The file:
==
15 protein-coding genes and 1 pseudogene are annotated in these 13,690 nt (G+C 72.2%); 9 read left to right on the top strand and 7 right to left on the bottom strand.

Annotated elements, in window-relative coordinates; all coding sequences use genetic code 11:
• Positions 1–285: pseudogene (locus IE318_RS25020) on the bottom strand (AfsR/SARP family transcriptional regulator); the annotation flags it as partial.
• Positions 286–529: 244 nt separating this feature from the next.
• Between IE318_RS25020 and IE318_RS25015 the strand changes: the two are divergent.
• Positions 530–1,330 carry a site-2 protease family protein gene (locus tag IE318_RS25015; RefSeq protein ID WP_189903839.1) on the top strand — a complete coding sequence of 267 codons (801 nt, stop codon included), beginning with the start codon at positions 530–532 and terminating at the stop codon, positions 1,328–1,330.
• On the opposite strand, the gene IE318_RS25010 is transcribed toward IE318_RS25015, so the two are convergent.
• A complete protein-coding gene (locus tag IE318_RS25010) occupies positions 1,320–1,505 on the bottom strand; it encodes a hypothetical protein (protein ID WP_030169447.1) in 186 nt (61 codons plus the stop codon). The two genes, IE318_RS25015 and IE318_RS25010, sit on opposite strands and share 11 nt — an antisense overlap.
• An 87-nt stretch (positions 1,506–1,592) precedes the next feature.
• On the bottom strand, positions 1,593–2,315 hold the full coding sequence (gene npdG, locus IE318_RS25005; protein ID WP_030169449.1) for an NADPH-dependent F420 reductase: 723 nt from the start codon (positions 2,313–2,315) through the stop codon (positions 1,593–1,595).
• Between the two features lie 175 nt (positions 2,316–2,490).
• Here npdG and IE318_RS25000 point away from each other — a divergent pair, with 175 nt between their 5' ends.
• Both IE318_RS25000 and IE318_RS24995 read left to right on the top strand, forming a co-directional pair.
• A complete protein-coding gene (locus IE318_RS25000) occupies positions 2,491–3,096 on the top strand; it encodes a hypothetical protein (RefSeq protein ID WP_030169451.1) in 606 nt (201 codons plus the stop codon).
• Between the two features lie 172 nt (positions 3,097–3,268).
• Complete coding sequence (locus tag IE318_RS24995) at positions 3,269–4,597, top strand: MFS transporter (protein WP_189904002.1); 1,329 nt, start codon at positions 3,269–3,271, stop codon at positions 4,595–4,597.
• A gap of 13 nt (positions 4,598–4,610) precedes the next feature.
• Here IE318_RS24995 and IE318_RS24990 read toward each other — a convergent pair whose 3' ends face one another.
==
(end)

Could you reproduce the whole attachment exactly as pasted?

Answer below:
15 protein-coding genes and 1 pseudogene are annotated in these 13,690 nt (G+C 72.2%); 9 read left to right on the top strand and 7 right to left on the bottom strand.

Annotated elements, in window-relative coordinates; all coding sequences use genetic code 11:
• Positions 1–285: pseudogene (locus IE318_RS25020) on the bottom strand (AfsR/SARP family transcriptional regulator); the annotation flags it as partial.
• Positions 286–529: 244 nt separating this feature from the next.
• Between IE318_RS25020 and IE318_RS25015 the strand changes: the two are divergent.
• Positions 530–1,330 carry a site-2 protease family protein gene (locus tag IE318_RS25015; RefSeq protein ID WP_189903839.1) on the top strand — a complete coding sequence of 267 codons (801 nt, stop codon included), beginning with the start codon at positions 530–532 and terminating at the stop codon, positions 1,328–1,330.
• On the opposite strand, the gene IE318_RS25010 is transcribed toward IE318_RS25015, so the two are convergent.
• A complete protein-coding gene (locus tag IE318_RS25010) occupies positions 1,320–1,505 on the bottom strand; it encodes a hypothetical protein (protein ID WP_030169447.1) in 186 nt (61 codons plus the stop codon). The two genes, IE318_RS25015 and IE318_RS25010, sit on opposite strands and share 11 nt — an antisense overlap.
• An 87-nt stretch (positions 1,506–1,592) precedes the next feature.
• On the bottom strand, positions 1,593–2,315 hold the full coding sequence (gene npdG, locus IE318_RS25005; protein ID WP_030169449.1) for an NADPH-dependent F420 reductase: 723 nt from the start codon (positions 2,313–2,315) through the stop codon (positions 1,593–1,595).
• Between the two features lie 175 nt (positions 2,316–2,490).
• Here npdG and IE318_RS25000 point away from each other — a divergent pair, with 175 nt between their 5' ends.
• Both IE318_RS25000 and IE318_RS24995 read left to right on the top strand, forming a co-directional pair.
• A complete protein-coding gene (locus IE318_RS25000) occupies positions 2,491–3,096 on the top strand; it encodes a hypothetical protein (RefSeq protein ID WP_030169451.1) in 606 nt (201 codons plus the stop codon).
• Between the two features lie 172 nt (positions 3,097–3,268).
• Complete coding sequence (locus tag IE318_RS24995) at positions 3,269–4,597, top strand: MFS transporter (protein WP_189904002.1); 1,329 nt, start codon at positions 3,269–3,271, stop codon at positions 4,595–4,597.
• A gap of 13 nt (positions 4,598–4,610) precedes the next feature.
• Here IE318_RS24995 and IE318_RS24990 read toward each other — a convergent pair whose 3' ends face one another.